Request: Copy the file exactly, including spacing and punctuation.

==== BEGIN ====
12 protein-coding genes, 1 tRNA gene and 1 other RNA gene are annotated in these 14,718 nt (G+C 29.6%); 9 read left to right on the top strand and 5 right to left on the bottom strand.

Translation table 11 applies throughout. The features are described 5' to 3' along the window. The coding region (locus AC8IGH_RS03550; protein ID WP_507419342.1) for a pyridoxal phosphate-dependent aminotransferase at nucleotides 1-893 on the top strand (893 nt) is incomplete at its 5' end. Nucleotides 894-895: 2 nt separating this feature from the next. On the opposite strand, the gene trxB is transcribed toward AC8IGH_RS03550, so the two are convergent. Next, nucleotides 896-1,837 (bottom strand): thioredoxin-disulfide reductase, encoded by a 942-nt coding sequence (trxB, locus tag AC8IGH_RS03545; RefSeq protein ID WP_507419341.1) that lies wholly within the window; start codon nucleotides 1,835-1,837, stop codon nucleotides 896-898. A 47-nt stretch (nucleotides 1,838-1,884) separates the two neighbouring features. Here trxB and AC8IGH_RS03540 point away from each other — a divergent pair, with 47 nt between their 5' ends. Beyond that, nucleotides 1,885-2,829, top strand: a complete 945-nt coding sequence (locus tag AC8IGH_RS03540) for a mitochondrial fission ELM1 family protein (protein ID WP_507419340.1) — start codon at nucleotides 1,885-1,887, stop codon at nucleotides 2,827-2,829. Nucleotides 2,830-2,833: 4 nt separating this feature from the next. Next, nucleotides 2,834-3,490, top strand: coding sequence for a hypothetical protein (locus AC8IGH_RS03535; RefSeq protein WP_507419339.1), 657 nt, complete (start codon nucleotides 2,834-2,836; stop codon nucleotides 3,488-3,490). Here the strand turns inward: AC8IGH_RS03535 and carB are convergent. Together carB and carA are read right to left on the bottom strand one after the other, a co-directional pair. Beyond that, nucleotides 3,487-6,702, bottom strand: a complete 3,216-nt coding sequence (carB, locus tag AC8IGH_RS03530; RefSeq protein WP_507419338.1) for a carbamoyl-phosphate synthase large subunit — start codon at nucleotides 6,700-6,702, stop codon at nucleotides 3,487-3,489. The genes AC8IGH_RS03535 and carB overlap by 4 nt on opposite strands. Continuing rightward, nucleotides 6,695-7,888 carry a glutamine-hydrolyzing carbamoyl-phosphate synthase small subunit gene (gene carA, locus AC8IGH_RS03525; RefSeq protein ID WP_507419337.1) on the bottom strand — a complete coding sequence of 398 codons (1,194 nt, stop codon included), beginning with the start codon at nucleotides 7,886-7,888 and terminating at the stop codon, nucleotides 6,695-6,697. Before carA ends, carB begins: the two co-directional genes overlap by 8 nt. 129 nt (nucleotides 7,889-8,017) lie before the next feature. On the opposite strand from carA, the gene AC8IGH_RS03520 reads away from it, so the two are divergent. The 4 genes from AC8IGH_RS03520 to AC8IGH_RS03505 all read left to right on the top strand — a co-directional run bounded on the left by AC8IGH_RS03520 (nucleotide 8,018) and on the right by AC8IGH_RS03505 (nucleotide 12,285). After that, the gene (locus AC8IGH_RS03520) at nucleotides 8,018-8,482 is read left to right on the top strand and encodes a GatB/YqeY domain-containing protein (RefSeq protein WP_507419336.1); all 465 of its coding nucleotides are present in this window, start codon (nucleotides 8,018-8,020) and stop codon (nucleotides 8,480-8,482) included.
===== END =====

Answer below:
12 protein-coding genes, 1 tRNA gene and 1 other RNA gene are annotated in these 14,718 nt (G+C 29.6%); 9 read left to right on the top strand and 5 right to left on the bottom strand.

Translation table 11 applies throughout. The features are described 5' to 3' along the window. The coding region (locus AC8IGH_RS03550; protein ID WP_507419342.1) for a pyridoxal phosphate-dependent aminotransferase at nucleotides 1-893 on the top strand (893 nt) is incomplete at its 5' end. Nucleotides 894-895: 2 nt separating this feature from the next. On the opposite strand, the gene trxB is transcribed toward AC8IGH_RS03550, so the two are convergent. Next, nucleotides 896-1,837 (bottom strand): thioredoxin-disulfide reductase, encoded by a 942-nt coding sequence (trxB, locus tag AC8IGH_RS03545; RefSeq protein ID WP_507419341.1) that lies wholly within the window; start codon nucleotides 1,835-1,837, stop codon nucleotides 896-898. A 47-nt stretch (nucleotides 1,838-1,884) separates the two neighbouring features. Here trxB and AC8IGH_RS03540 point away from each other — a divergent pair, with 47 nt between their 5' ends. Beyond that, nucleotides 1,885-2,829, top strand: a complete 945-nt coding sequence (locus tag AC8IGH_RS03540) for a mitochondrial fission ELM1 family protein (protein ID WP_507419340.1) — start codon at nucleotides 1,885-1,887, stop codon at nucleotides 2,827-2,829. Nucleotides 2,830-2,833: 4 nt separating this feature from the next. Next, nucleotides 2,834-3,490, top strand: coding sequence for a hypothetical protein (locus AC8IGH_RS03535; RefSeq protein WP_507419339.1), 657 nt, complete (start codon nucleotides 2,834-2,836; stop codon nucleotides 3,488-3,490). Here the strand turns inward: AC8IGH_RS03535 and carB are convergent. Together carB and carA are read right to left on the bottom strand one after the other, a co-directional pair. Beyond that, nucleotides 3,487-6,702, bottom strand: a complete 3,216-nt coding sequence (carB, locus tag AC8IGH_RS03530; RefSeq protein WP_507419338.1) for a carbamoyl-phosphate synthase large subunit — start codon at nucleotides 6,700-6,702, stop codon at nucleotides 3,487-3,489. The genes AC8IGH_RS03535 and carB overlap by 4 nt on opposite strands. Continuing rightward, nucleotides 6,695-7,888 carry a glutamine-hydrolyzing carbamoyl-phosphate synthase small subunit gene (gene carA, locus AC8IGH_RS03525; RefSeq protein ID WP_507419337.1) on the bottom strand — a complete coding sequence of 398 codons (1,194 nt, stop codon included), beginning with the start codon at nucleotides 7,886-7,888 and terminating at the stop codon, nucleotides 6,695-6,697. Before carA ends, carB begins: the two co-directional genes overlap by 8 nt. 129 nt (nucleotides 7,889-8,017) lie before the next feature. On the opposite strand from carA, the gene AC8IGH_RS03520 reads away from it, so the two are divergent. The 4 genes from AC8IGH_RS03520 to AC8IGH_RS03505 all read left to right on the top strand — a co-directional run bounded on the left by AC8IGH_RS03520 (nucleotide 8,018) and on the right by AC8IGH_RS03505 (nucleotide 12,285). After that, the gene (locus AC8IGH_RS03520) at nucleotides 8,018-8,482 is read left to right on the top strand and encodes a GatB/YqeY domain-containing protein (RefSeq protein WP_507419336.1); all 465 of its coding nucleotides are present in this window, start codon (nucleotides 8,018-8,020) and stop codon (nucleotides 8,480-8,482) included.